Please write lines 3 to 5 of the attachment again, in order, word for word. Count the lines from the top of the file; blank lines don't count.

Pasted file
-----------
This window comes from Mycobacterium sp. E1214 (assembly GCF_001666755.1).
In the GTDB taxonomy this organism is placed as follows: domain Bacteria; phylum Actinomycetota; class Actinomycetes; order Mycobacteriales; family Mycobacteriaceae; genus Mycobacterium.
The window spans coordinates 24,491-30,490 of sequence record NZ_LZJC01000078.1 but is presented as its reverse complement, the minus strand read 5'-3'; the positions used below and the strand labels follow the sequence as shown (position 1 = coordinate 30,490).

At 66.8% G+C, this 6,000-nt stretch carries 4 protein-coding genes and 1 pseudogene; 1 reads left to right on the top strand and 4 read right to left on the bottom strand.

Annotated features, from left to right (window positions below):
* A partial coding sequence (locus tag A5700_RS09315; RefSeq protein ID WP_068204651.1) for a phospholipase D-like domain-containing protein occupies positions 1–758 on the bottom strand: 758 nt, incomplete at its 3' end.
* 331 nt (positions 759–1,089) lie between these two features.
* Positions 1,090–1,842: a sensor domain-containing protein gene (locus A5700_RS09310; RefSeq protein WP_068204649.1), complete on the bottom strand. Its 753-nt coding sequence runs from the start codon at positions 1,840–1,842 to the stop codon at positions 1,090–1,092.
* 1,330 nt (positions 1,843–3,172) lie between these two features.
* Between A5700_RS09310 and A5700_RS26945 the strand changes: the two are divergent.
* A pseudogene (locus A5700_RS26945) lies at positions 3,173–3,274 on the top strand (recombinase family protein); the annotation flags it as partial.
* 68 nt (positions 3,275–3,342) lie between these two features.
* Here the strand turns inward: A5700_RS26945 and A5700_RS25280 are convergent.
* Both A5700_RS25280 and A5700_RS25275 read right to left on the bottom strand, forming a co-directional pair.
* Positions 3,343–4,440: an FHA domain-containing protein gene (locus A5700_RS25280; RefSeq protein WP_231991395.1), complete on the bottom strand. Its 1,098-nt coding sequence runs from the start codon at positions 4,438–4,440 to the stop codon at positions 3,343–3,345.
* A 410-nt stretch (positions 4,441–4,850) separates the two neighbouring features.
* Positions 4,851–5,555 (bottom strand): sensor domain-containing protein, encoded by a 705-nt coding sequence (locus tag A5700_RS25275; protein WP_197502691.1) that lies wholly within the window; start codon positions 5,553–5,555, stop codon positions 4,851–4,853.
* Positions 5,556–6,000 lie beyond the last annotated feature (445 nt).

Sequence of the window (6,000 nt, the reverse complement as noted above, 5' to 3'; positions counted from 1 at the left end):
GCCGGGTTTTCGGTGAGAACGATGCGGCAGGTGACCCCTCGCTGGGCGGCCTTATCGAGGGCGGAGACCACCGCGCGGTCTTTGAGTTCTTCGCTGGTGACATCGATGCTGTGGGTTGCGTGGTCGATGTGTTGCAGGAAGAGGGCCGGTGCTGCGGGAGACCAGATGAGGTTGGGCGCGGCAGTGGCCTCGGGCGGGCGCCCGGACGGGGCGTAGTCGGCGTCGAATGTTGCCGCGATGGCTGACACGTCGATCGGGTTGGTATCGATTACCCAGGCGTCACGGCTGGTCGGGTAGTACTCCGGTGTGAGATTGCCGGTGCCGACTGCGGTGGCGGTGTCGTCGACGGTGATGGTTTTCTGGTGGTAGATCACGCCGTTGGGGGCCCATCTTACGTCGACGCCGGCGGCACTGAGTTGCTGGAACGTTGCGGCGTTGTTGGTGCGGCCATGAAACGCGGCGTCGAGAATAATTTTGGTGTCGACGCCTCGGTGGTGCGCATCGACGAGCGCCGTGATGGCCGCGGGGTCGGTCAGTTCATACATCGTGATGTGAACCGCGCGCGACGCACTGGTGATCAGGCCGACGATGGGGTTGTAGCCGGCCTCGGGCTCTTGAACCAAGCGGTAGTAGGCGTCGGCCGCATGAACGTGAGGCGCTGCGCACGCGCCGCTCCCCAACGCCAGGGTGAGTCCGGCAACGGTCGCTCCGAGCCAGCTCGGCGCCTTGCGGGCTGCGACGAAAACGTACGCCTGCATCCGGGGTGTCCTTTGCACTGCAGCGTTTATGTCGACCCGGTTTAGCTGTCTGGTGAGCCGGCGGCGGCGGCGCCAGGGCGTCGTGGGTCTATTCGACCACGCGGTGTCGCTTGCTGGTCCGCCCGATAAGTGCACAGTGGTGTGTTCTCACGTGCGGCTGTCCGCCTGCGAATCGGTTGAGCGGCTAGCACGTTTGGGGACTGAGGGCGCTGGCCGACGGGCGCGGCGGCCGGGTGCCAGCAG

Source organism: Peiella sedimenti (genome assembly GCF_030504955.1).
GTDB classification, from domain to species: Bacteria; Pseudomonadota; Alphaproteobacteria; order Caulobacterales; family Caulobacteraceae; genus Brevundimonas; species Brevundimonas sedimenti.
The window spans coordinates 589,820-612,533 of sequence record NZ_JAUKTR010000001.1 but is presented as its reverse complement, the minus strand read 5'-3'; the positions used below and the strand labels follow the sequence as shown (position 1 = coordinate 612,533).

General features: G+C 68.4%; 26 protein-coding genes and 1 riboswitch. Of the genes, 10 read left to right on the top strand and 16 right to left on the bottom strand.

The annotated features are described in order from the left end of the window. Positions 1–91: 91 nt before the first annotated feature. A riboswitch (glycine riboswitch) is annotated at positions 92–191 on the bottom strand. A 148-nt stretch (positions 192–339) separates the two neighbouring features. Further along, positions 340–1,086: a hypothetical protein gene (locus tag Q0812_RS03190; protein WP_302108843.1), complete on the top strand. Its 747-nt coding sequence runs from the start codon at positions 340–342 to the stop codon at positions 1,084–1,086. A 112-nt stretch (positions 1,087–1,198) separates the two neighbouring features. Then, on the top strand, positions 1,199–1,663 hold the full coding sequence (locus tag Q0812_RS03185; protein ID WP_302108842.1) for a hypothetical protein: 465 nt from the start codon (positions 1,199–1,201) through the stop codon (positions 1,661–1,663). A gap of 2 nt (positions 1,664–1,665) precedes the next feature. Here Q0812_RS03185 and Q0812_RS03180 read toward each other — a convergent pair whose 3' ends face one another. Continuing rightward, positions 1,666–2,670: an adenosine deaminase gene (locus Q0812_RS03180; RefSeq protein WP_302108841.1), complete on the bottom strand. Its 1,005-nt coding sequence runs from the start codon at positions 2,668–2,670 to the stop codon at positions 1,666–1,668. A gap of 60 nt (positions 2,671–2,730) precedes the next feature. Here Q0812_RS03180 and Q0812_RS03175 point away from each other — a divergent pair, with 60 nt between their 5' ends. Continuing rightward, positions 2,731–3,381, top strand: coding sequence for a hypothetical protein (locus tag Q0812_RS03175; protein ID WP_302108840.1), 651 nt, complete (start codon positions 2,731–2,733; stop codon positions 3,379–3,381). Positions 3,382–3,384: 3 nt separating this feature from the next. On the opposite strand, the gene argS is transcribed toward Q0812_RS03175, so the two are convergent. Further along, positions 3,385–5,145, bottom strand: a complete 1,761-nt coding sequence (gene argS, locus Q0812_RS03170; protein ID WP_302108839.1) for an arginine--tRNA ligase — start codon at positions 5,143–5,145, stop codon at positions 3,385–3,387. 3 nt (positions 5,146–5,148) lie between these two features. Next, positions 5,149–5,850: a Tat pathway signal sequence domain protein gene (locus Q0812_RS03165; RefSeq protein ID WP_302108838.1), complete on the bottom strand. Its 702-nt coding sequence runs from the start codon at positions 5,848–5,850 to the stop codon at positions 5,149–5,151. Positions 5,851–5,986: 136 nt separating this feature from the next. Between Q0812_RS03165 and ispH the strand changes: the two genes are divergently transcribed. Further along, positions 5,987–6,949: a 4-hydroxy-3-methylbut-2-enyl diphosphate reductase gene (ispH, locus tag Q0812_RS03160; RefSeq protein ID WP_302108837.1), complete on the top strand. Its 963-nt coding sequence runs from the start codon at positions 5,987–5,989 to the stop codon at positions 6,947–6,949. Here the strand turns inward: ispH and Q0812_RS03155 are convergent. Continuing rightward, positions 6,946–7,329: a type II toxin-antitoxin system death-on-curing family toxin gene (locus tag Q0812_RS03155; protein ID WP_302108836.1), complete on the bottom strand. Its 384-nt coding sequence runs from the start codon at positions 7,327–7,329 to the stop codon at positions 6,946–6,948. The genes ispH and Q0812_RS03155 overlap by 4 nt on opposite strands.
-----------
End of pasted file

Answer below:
The window spans coordinates 24,491-30,490 of sequence record NZ_LZJC01000078.1 but is presented as its reverse complement, the minus strand read 5'-3'; the positions used below and the strand labels follow the sequence as shown (position 1 = coordinate 30,490).

At 66.8% G+C, this 6,000-nt stretch carries 4 protein-coding genes and 1 pseudogene; 1 reads left to right on the top strand and 4 read right to left on the bottom strand.

Annotated features, from left to right (window positions below):